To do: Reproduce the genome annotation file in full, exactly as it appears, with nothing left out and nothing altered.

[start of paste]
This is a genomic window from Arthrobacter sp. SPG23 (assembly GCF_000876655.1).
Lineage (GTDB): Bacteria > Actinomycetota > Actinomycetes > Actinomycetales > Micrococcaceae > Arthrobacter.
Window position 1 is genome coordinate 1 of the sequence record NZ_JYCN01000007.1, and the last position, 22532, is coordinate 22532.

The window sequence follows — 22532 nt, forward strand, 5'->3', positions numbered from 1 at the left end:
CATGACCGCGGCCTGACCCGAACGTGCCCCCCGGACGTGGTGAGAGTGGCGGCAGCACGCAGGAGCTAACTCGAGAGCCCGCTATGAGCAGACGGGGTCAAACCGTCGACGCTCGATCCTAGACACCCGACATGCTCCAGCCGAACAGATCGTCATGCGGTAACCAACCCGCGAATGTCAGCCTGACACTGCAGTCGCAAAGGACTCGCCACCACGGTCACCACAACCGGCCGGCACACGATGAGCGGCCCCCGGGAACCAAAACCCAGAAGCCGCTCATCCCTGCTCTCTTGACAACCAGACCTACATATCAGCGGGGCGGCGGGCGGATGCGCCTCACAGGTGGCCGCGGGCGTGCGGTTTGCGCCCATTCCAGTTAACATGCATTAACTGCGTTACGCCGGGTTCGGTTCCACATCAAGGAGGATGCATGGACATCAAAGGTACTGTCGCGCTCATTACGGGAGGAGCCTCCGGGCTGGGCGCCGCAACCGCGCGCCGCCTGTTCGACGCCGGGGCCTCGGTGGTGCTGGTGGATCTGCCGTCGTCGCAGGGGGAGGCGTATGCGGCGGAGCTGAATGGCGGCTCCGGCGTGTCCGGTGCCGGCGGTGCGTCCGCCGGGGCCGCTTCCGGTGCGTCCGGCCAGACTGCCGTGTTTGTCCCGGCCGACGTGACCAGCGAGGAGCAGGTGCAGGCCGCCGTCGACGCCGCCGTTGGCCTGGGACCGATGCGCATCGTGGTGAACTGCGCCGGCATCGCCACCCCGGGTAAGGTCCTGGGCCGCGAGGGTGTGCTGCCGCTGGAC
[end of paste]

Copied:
This is a genomic window from Arthrobacter sp. SPG23 (assembly GCF_000876655.1).
Lineage (GTDB): Bacteria > Actinomycetota > Actinomycetes > Actinomycetales > Micrococcaceae > Arthrobacter.
Window position 1 is genome coordinate 1 of the sequence record NZ_JYCN01000007.1, and the last position, 22532, is coordinate 22532.

The window sequence follows — 22532 nt, forward strand, 5'->3', positions numbered from 1 at the left end:
CATGACCGCGGCCTGACCCGAACGTGCCCCCCGGACGTGGTGAGAGTGGCGGCAGCACGCAGGAGCTAACTCGAGAGCCCGCTATGAGCAGACGGGGTCAAACCGTCGACGCTCGATCCTAGACACCCGACATGCTCCAGCCGAACAGATCGTCATGCGGTAACCAACCCGCGAATGTCAGCCTGACACTGCAGTCGCAAAGGACTCGCCACCACGGTCACCACAACCGGCCGGCACACGATGAGCGGCCCCCGGGAACCAAAACCCAGAAGCCGCTCATCCCTGCTCTCTTGACAACCAGACCTACATATCAGCGGGGCGGCGGGCGGATGCGCCTCACAGGTGGCCGCGGGCGTGCGGTTTGCGCCCATTCCAGTTAACATGCATTAACTGCGTTACGCCGGGTTCGGTTCCACATCAAGGAGGATGCATGGACATCAAAGGTACTGTCGCGCTCATTACGGGAGGAGCCTCCGGGCTGGGCGCCGCAACCGCGCGCCGCCTGTTCGACGCCGGGGCCTCGGTGGTGCTGGTGGATCTGCCGTCGTCGCAGGGGGAGGCGTATGCGGCGGAGCTGAATGGCGGCTCCGGCGTGTCCGGTGCCGGCGGTGCGTCCGCCGGGGCCGCTTCCGGTGCGTCCGGCCAGACTGCCGTGTTTGTCCCGGCCGACGTGACCAGCGAGGAGCAGGTGCAGGCCGCCGTCGACGCCGCCGTTGGCCTGGGACCGATGCGCATCGTGGTGAACTGCGCCGGCATCGCCACCCCGGGTAAGGTCCTGGGCCGCGAGGGTGTGCTGCCGCTGGAC